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Trading grass for geraniums: Are butterfly gardens the future for Miami?

<p>Miami has four butterfly gardens on campus, which feature local plants that provide nutrients to birds, butterflies and insects.</p>

Miami has four butterfly gardens on campus, which feature local plants that provide nutrients to birds, butterflies and insects.

As spring comes into full bloom, plants and flowers around Oxford have exploded into color. For students with allergies, it’s a nightmare. For everyone else, it’s a welcome reprieve from the harrowing ordeal that is an Ohio winter.

For the Miami University botany department, however, spring means the re-emergence of its passion project for the past five years: butterfly gardens.

The botany department has overseen the creation of four different butterfly gardens on campus. Pearson Plaza, Upham Hall bluestone gardens, Recreational Sports Center and the natural areas bird blind butterfly garden are all home to butterfly gardens.

The butterfly gardens, which encourage students to practice sustainability through environmental restoration, house local plants that provide vital nutrients and habitats for local animal species. Birds, butterflies, hummingbirds, bees and other insects all rely on the gardens for sustenance.

Ella Comerford, a junior individualized studies and environmental earth science double major who serves as president of Miami’s Botanical Society, believes the gardens can start a crucial conversation about sustainable landscaping.

“I think it’s really cool that we’re starting to incorporate native gardens on campus, because [Miami] puts a lot of money into landscaping,” Comerford said. “So it’s really important that we have something that’s useful, environmentally, on campus.”

While grass makes up the majority of the greenery on campus, the constant upkeep and maintenance required to keep it looking tidy drains resources that might otherwise go to native plants. Fertilizer and other pesticides also affect natural plant life and animal populations due to runoff.

“Hopefully, we will start to transition into using that money to plant natural gardens,” Comerford said. “The university is always trying to please people, because that’s where a lot of funding comes from. So as people start to push for natural gardens on campus, that’s the direction the university will move in.”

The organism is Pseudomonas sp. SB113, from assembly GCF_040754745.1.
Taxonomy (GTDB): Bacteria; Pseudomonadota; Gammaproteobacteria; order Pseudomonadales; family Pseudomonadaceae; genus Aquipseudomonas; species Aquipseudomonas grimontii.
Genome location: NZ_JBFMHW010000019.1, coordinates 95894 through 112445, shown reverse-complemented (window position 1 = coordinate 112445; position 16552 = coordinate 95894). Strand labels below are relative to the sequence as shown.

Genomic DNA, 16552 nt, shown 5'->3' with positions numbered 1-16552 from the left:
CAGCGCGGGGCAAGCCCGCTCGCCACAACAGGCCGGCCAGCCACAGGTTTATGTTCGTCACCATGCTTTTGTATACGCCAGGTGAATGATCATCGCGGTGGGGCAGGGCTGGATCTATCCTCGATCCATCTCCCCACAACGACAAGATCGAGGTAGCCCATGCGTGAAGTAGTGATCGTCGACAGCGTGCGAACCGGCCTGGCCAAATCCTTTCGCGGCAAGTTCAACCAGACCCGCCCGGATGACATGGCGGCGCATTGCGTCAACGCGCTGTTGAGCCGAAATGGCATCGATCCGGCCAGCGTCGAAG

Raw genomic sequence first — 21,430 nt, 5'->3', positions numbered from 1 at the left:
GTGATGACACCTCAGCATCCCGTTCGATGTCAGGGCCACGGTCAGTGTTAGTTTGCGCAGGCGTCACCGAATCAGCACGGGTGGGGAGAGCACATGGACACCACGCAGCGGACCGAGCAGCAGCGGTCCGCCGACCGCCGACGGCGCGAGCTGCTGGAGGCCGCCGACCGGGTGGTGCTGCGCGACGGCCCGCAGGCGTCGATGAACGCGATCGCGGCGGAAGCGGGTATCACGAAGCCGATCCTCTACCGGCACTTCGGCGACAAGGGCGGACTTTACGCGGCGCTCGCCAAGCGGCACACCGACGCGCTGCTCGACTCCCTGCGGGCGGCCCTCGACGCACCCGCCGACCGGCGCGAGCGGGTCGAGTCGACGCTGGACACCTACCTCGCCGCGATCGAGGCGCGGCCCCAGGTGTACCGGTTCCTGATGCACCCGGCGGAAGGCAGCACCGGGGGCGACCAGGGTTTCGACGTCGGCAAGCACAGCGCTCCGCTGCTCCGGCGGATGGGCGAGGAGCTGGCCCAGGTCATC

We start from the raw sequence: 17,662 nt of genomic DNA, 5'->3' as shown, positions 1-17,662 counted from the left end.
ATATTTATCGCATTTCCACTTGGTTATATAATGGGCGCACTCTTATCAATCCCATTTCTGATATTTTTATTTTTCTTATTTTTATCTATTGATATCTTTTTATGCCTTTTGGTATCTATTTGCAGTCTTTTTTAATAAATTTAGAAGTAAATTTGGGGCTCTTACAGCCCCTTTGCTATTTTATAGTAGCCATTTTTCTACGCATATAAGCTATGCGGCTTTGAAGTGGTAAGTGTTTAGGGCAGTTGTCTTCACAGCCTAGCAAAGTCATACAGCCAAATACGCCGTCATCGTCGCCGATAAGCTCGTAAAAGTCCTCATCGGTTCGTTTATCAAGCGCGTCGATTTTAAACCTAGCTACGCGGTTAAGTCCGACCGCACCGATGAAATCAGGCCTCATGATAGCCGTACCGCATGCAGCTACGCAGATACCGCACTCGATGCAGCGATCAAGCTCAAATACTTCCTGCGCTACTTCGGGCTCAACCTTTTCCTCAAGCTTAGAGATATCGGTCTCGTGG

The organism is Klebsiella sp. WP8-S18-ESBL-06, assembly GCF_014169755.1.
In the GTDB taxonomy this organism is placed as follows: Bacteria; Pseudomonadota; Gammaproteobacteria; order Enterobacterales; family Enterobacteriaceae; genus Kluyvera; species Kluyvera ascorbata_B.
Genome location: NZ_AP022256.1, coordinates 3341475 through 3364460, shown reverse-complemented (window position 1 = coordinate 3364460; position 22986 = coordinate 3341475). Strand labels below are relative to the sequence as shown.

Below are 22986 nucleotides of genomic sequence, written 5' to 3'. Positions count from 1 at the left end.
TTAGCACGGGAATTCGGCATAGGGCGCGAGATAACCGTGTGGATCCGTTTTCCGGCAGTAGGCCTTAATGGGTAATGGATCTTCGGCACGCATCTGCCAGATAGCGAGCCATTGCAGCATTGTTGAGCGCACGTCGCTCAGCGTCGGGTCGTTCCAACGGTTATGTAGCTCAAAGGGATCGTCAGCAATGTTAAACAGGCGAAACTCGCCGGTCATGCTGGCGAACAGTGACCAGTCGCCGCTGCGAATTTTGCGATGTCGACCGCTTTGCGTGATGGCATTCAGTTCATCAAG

While the butterfly gardens are a step in the right direction, not all aspects of the gardens are as useful as they seem. Unlike what is listed on the butterfly gardens website, not all of the plants hosted in the gardens are native to the Oxford area.

“Some of their species aren’t fully native, like the butterfly bush,” Comerford said. “It doesn’t actually supply a great home for caterpillars, so that’s a little bit disappointing. But they’re definitely a start.”

Photo by Gretchen Blackwell | The Miami Student

Some of the plant species aren't native to Oxford but still help promote biodiversity.

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Steven Sullivan, director of the Hefner Museum of Natural History in Upham Hall, echoed Comerford’s sentiments on the importance of natural gardens on campus.

“The expectation of a good lawn is a grass lawn,” Sullivan said. “It’s not a matter of preference, it’s a matter of what’s seen as good and what’s seen as not good. So for [Miami] to encourage natural gardens like this is refreshing to see.”

Sullivan, who came to Miami in 2017 from the Chicago Academy of Sciences, specializes in rural ecology. Though he understands the importance of grass lawns, Sullivan believes the university should utilize unused space on campus for natural gardens.

“It’s important that we have grass quads for students to use, nobody’s denying that,” Sullivan said. “That’s important. But think of all the grass space you see that isn’t used by students — why couldn’t that be turned into a natural garden?”

Zachary Ellia, a first-year botany and geology double major, hopes the butterfly gardens will make students more conscious of the ecosystems around them.

“They’re a great way to make students aware of the impact we have on the environment and may even convince people to live more sustainably,” Ellia said. “We live in a beautiful campus, but sometimes people take that for granted.”

While Ellia knows asking students to move away from grass lawns is a large step, he believes the butterfly gardens are the first step toward sustainable landscaping.

“Spreading awareness about how we can help protect our environment by living sustainably is a step in the right direction,” Ellia said. “By using the butterfly gardens, we’re promoting spaces that will not only make the campus look better but also promote biodiversity.”